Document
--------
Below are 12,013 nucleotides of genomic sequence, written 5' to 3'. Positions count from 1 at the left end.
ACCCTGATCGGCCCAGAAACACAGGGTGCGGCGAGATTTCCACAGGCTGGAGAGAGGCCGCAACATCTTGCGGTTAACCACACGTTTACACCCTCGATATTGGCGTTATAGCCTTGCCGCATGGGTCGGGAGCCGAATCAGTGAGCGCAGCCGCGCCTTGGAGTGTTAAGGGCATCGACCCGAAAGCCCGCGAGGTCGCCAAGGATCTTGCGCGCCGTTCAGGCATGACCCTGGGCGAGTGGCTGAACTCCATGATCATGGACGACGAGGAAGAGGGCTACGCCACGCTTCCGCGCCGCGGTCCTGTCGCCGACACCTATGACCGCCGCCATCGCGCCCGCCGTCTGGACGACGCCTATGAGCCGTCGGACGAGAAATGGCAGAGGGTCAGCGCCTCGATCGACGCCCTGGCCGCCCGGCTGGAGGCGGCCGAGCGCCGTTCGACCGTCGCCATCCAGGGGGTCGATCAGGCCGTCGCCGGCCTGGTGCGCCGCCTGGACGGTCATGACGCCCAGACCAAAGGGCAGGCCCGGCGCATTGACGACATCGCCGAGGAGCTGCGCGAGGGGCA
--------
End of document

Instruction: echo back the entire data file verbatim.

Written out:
Below are 12,013 nucleotides of genomic sequence, written 5' to 3'. Positions count from 1 at the left end.
ACCCTGATCGGCCCAGAAACACAGGGTGCGGCGAGATTTCCACAGGCTGGAGAGAGGCCGCAACATCTTGCGGTTAACCACACGTTTACACCCTCGATATTGGCGTTATAGCCTTGCCGCATGGGTCGGGAGCCGAATCAGTGAGCGCAGCCGCGCCTTGGAGTGTTAAGGGCATCGACCCGAAAGCCCGCGAGGTCGCCAAGGATCTTGCGCGCCGTTCAGGCATGACCCTGGGCGAGTGGCTGAACTCCATGATCATGGACGACGAGGAAGAGGGCTACGCCACGCTTCCGCGCCGCGGTCCTGTCGCCGACACCTATGACCGCCGCCATCGCGCCCGCCGTCTGGACGACGCCTATGAGCCGTCGGACGAGAAATGGCAGAGGGTCAGCGCCTCGATCGACGCCCTGGCCGCCCGGCTGGAGGCGGCCGAGCGCCGTTCGACCGTCGCCATCCAGGGGGTCGATCAGGCCGTCGCCGGCCTGGTGCGCCGCCTGGACGGTCATGACGCCCAGACCAAAGGGCAGGCCCGGCGCATTGACGACATCGCCGAGGAGCTGCGCGAGGGGCA